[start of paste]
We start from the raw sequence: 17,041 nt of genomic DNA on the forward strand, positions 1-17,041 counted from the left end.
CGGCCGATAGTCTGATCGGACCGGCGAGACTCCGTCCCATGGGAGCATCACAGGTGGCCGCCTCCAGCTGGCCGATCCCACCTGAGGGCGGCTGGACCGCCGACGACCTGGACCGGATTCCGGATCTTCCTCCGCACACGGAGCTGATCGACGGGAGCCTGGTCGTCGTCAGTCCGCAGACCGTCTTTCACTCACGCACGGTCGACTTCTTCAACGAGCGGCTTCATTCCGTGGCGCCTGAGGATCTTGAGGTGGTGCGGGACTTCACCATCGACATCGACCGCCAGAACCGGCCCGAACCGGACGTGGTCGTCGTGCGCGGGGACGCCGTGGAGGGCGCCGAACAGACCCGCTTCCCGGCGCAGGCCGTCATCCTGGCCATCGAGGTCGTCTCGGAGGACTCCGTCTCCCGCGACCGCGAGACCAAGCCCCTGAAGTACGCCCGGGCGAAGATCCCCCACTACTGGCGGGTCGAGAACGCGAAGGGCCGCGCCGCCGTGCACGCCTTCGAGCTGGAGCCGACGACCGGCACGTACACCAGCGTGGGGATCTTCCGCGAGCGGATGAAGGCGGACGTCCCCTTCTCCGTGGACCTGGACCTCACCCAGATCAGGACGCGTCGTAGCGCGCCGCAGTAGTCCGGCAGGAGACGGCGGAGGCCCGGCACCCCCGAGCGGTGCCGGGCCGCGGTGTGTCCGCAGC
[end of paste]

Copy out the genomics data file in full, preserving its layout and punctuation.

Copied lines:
We start from the raw sequence: 17,041 nt of genomic DNA on the forward strand, positions 1-17,041 counted from the left end.
CGGCCGATAGTCTGATCGGACCGGCGAGACTCCGTCCCATGGGAGCATCACAGGTGGCCGCCTCCAGCTGGCCGATCCCACCTGAGGGCGGCTGGACCGCCGACGACCTGGACCGGATTCCGGATCTTCCTCCGCACACGGAGCTGATCGACGGGAGCCTGGTCGTCGTCAGTCCGCAGACCGTCTTTCACTCACGCACGGTCGACTTCTTCAACGAGCGGCTTCATTCCGTGGCGCCTGAGGATCTTGAGGTGGTGCGGGACTTCACCATCGACATCGACCGCCAGAACCGGCCCGAACCGGACGTGGTCGTCGTGCGCGGGGACGCCGTGGAGGGCGCCGAACAGACCCGCTTCCCGGCGCAGGCCGTCATCCTGGCCATCGAGGTCGTCTCGGAGGACTCCGTCTCCCGCGACCGCGAGACCAAGCCCCTGAAGTACGCCCGGGCGAAGATCCCCCACTACTGGCGGGTCGAGAACGCGAAGGGCCGCGCCGCCGTGCACGCCTTCGAGCTGGAGCCGACGACCGGCACGTACACCAGCGTGGGGATCTTCCGCGAGCGGATGAAGGCGGACGTCCCCTTCTCCGTGGACCTGGACCTCACCCAGATCAGGACGCGTCGTAGCGCGCCGCAGTAGTCCGGCAGGAGACGGCGGAGGCCCGGCACCCCCGAGCGGTGCCGGGCCGCGGTGTGTCCGCAGC